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Wednesday, 23 April 1980
Page: 1692


Senator ROCHER (WESTERN AUSTRALIA) - My question is directed to the Minister representing the Minister for Education. Is Professor Low accurately reported as saying that the Australian National University is not required by the provisions of the Australian National University Act 1 979 to authorise a reduction of services and amenities fees for students who do not wish to have part of the fees they have paid appropriated for the use of sociopolitical organisations? Will the draft statute prepared by the ANU for consideration by its Council in May reflect the intentions expressed by Senator Carrick, the then Minister for Education, during the debate on the amending Act in November last year? If it does not, will the Government frame further legislative amendments to ensure that its requirements are observed?


Senator CARRICK (NEW SOUTH WALES) (Vice-President of the Executive Council) -I am advised that the Council of the Australian National University has not yet adopted a statute as required by the 1979 amendments to the ANU Act, specifying the categories of amenities and services that may be funded from compulsory student fees. A draft of the statute is expected to be considered by the Council at its meeting on 9 May. Executive Council approval for the statute would be required. The Vice-Chancellor of the ANU was reported in a recent article appearing in the National Times as saying that the University was not required under the 1 979 Act to make a distinction between members and non-members of the Students' Association in respect of the levels of fees by charging a lower level of fees to non-members.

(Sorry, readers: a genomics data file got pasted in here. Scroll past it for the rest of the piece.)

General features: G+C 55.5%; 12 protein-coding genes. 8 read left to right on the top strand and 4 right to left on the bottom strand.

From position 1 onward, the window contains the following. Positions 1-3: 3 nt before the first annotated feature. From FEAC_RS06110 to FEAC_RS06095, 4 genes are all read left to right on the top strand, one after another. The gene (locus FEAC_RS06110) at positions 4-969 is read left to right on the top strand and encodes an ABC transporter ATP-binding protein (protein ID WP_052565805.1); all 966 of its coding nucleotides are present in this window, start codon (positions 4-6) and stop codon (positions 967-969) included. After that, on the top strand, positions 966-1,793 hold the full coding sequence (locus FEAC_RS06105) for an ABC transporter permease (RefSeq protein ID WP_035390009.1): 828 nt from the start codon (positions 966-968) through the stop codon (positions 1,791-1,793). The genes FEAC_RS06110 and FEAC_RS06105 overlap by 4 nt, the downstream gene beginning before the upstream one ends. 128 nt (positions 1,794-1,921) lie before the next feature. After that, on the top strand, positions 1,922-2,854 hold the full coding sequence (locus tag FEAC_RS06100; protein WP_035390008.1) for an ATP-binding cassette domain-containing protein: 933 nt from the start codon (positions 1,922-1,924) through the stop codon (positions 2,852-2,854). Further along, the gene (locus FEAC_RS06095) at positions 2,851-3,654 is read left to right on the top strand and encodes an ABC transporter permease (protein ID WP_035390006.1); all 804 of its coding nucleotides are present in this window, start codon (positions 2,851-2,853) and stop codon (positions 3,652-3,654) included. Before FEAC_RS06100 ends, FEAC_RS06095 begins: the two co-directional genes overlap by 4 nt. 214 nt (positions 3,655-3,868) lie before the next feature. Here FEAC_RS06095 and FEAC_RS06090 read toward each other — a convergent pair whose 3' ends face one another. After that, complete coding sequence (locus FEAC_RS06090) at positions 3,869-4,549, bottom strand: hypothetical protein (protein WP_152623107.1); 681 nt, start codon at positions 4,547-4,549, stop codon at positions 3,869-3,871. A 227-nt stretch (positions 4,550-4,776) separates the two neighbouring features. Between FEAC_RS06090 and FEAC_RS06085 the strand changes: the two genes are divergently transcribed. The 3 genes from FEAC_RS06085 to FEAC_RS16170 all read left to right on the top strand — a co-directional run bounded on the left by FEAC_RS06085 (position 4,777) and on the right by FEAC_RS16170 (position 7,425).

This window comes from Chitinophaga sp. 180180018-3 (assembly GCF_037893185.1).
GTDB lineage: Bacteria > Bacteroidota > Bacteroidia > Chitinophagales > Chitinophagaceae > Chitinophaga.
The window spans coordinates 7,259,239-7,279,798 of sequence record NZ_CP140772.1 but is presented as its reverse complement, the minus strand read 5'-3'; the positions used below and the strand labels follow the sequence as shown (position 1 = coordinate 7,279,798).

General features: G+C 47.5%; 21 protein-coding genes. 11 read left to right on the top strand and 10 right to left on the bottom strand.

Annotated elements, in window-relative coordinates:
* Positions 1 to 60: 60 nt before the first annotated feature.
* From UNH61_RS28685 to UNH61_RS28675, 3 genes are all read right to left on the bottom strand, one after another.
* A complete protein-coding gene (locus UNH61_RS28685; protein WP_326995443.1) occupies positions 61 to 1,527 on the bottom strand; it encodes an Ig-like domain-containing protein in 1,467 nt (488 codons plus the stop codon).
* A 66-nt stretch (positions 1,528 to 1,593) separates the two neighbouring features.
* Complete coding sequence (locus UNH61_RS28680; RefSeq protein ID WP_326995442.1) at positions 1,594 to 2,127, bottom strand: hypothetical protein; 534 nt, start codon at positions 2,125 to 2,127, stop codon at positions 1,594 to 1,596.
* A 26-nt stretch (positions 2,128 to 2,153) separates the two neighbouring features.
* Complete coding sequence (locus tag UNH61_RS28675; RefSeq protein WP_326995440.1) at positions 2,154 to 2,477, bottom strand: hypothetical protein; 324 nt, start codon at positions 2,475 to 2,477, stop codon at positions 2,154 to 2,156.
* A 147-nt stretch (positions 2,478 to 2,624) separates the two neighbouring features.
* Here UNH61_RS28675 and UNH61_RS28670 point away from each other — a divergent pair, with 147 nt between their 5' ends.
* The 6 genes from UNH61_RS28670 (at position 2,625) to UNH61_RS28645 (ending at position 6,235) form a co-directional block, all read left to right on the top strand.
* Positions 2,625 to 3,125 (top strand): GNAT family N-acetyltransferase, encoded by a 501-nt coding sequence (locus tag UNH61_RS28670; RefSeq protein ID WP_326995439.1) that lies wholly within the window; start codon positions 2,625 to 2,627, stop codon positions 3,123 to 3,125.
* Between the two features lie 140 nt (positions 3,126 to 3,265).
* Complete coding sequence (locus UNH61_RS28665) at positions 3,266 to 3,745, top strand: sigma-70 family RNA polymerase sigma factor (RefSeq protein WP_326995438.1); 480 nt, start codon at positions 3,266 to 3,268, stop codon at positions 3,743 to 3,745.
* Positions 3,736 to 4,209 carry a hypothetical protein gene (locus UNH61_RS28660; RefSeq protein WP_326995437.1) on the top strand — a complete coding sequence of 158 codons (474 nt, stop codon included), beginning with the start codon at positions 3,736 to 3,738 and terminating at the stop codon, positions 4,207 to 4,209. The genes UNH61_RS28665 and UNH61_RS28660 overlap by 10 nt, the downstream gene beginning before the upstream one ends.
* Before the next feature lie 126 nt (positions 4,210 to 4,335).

Certainly it is the intention of the Government that there should be an entirely voluntary membership by students of socio-political organisations. Certainly, it is the objective of the Government that a student who indicates his or her intention not to join the Association should pay a lesser fee. If, indeed, owing to some legal technicality the present legislation is found to be defective, the Government will, without any doubt, make alterations to ensure that the intention of the Government as expressed in the second reading speech and. indeed, as conveyed to all universities is brought about.







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